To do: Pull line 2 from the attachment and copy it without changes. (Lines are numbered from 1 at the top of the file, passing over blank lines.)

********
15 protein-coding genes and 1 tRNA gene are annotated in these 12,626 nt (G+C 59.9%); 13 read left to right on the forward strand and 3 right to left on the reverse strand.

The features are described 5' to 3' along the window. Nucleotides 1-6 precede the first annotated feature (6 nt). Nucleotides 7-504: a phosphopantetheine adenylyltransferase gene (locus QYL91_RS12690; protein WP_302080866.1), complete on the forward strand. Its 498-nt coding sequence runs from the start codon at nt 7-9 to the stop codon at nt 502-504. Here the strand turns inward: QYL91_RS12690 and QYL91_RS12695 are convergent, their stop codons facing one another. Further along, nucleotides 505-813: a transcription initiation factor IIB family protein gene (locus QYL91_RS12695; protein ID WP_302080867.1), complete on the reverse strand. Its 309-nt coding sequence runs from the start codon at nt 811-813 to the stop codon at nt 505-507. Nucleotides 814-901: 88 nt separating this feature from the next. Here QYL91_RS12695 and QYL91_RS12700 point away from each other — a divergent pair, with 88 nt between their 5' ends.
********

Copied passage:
The features are described 5' to 3' along the window. Nucleotides 1-6 precede the first annotated feature (6 nt). Nucleotides 7-504: a phosphopantetheine adenylyltransferase gene (locus QYL91_RS12690; protein WP_302080866.1), complete on the forward strand. Its 498-nt coding sequence runs from the start codon at nt 7-9 to the stop codon at nt 502-504. Here the strand turns inward: QYL91_RS12690 and QYL91_RS12695 are convergent, their stop codons facing one another. Further along, nucleotides 505-813: a transcription initiation factor IIB family protein gene (locus QYL91_RS12695; protein ID WP_302080867.1), complete on the reverse strand. Its 309-nt coding sequence runs from the start codon at nt 811-813 to the stop codon at nt 505-507. Nucleotides 814-901: 88 nt separating this feature from the next. Here QYL91_RS12695 and QYL91_RS12700 point away from each other — a divergent pair, with 88 nt between their 5' ends.